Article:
1. Yes they go to school in the city. From 2 years old the child lives with a relative and returns to the family in holidays
2. Yes they have cars
3. Yes they know what a microwave is, computers, and mobile phones. They just have no real use for these things. Some Gers have satellite TV.
4. Yes they have electricity. Like David’s place at RI, they have a small solar system that gives power for lights and TV.

We are now sleeping in a tent. As the idea of sleeping with 10 precious princesses annoys me to no end.
At least the Tent has a mozzie net and cross flow ventilation.

full, hot and sweaty day. We had to leave our nice heaven in the hills Ger camp and were driven back to UB. Went to see Zaison Memorial to WW2 on the top of a hill. There was a small shop that sold art, wool wares and post cards. They also had those Mongolian Slippers for $US8 a pair so many of the group bought some. Very comfortable to wear. Just at the bottom of the hill is a standing Buddha which we only had a photo stop for. Got whisked off to the main UB Naadam festival. The traffic was nightmarish and the bus driver eventually gave up and we walked to the archery. The Naadam in UB is far too busy and with no real traffic laws being enforced, impossible to control. We all agreed that yesterday’s one at the small town was much better.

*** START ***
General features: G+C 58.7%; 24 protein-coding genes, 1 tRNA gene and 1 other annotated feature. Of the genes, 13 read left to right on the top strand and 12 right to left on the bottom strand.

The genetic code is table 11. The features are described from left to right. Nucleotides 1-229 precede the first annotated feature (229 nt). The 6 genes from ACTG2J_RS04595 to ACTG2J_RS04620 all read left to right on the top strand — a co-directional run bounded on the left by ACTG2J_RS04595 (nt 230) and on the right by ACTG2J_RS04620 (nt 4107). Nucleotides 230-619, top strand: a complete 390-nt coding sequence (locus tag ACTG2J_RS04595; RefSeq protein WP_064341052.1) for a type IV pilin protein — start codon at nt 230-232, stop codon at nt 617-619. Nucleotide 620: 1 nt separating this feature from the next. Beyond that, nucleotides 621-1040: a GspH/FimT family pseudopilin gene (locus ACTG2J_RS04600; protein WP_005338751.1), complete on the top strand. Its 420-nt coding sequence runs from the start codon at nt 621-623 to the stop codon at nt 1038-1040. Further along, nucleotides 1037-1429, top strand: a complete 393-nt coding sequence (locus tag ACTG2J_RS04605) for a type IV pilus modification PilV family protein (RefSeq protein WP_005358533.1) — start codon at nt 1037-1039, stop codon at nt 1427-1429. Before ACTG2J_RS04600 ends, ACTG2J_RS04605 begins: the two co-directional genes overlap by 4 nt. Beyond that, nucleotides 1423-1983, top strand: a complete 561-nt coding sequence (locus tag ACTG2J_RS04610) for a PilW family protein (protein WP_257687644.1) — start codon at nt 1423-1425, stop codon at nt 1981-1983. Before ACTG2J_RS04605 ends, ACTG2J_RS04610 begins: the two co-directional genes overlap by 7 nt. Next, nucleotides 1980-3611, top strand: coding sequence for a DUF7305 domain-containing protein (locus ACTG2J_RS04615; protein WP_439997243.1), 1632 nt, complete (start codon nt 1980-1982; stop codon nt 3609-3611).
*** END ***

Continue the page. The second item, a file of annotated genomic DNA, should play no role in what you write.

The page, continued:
After a browse in the markets (couldn’t get close enough to the events, Con paid a musician to play his traditional instrument whilst David negotiated a coffee for me.) we were taken to a Chinese restaurant of all things. All you can eat but I can eat that at home. Poor Maria accidently had paprika and had an allergic reaction. The drinks were in $US so we had no idea what they were exchanging the money to and therefore had no idea how much a drink cost.
We were due to drive to the horse racing this afternoon, but the traffic was again totally out of control and it took hours to get anywhere. The police stopped people travelling into town and used both sides of the road to try to clear some of the mess. (See youtube when I get home) By the time we got to the finish line, the fastest horses had passed us. The dust was a phenomenon in itself. All I have of the big race is small horse shaped dots running on the horizon in a cloud of dust. ON the way back to the bus, some of us decided to buy some pictures from a local artist. The trouble is one sees you buying and they all come. A horror ride over the fields of Mongolia with the whole population of UB. It was funny watching these little 4cylinder Japanese/Korean cars doing 4wding. They almost all got stuck. We had a 2.5hour ride in this Kia bus ahead of us to the Hustai National Park. Our traditional Ger was made of cement, where others got a more traditional felt/canvas one. This cement one felt like a little cell. The showers work only for 2 hours a session and during this session, there was no water pressure and no hot water. Lots of mossies and beetles. The food was inedible and everyone complained about it. I just left it and went to have a snooze.